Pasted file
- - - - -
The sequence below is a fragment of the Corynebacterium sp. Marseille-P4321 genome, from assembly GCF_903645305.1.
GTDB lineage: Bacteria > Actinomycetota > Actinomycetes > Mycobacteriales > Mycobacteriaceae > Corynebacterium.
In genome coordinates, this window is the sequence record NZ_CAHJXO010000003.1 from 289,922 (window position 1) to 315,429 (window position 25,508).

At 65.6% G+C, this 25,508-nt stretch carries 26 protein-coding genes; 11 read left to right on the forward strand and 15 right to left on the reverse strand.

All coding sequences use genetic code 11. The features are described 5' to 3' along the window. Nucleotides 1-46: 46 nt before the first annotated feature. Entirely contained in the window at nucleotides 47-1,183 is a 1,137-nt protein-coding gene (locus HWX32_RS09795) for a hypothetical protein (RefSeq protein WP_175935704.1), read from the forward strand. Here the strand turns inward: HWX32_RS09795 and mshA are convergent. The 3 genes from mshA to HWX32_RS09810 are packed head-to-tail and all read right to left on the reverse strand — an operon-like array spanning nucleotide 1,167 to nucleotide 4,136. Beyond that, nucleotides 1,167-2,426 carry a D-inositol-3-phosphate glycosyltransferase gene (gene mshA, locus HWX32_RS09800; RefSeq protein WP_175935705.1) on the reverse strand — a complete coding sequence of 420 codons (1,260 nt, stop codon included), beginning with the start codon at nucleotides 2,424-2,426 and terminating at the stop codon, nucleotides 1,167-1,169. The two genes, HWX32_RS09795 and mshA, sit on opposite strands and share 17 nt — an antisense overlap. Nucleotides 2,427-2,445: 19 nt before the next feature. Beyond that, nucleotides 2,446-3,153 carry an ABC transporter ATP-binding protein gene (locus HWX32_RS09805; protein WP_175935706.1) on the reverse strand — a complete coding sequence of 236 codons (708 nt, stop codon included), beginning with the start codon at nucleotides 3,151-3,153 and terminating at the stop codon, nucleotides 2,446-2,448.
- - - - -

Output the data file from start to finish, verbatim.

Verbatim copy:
The sequence below is a fragment of the Corynebacterium sp. Marseille-P4321 genome, from assembly GCF_903645305.1.
GTDB lineage: Bacteria > Actinomycetota > Actinomycetes > Mycobacteriales > Mycobacteriaceae > Corynebacterium.
In genome coordinates, this window is the sequence record NZ_CAHJXO010000003.1 from 289,922 (window position 1) to 315,429 (window position 25,508).

At 65.6% G+C, this 25,508-nt stretch carries 26 protein-coding genes; 11 read left to right on the forward strand and 15 right to left on the reverse strand.

All coding sequences use genetic code 11. The features are described 5' to 3' along the window. Nucleotides 1-46: 46 nt before the first annotated feature. Entirely contained in the window at nucleotides 47-1,183 is a 1,137-nt protein-coding gene (locus HWX32_RS09795) for a hypothetical protein (RefSeq protein WP_175935704.1), read from the forward strand. Here the strand turns inward: HWX32_RS09795 and mshA are convergent. The 3 genes from mshA to HWX32_RS09810 are packed head-to-tail and all read right to left on the reverse strand — an operon-like array spanning nucleotide 1,167 to nucleotide 4,136. Beyond that, nucleotides 1,167-2,426 carry a D-inositol-3-phosphate glycosyltransferase gene (gene mshA, locus HWX32_RS09800; RefSeq protein WP_175935705.1) on the reverse strand — a complete coding sequence of 420 codons (1,260 nt, stop codon included), beginning with the start codon at nucleotides 2,424-2,426 and terminating at the stop codon, nucleotides 1,167-1,169. The two genes, HWX32_RS09795 and mshA, sit on opposite strands and share 17 nt — an antisense overlap. Nucleotides 2,427-2,445: 19 nt before the next feature. Beyond that, nucleotides 2,446-3,153 carry an ABC transporter ATP-binding protein gene (locus HWX32_RS09805; protein WP_175935706.1) on the reverse strand — a complete coding sequence of 236 codons (708 nt, stop codon included), beginning with the start codon at nucleotides 3,151-3,153 and terminating at the stop codon, nucleotides 2,446-2,448.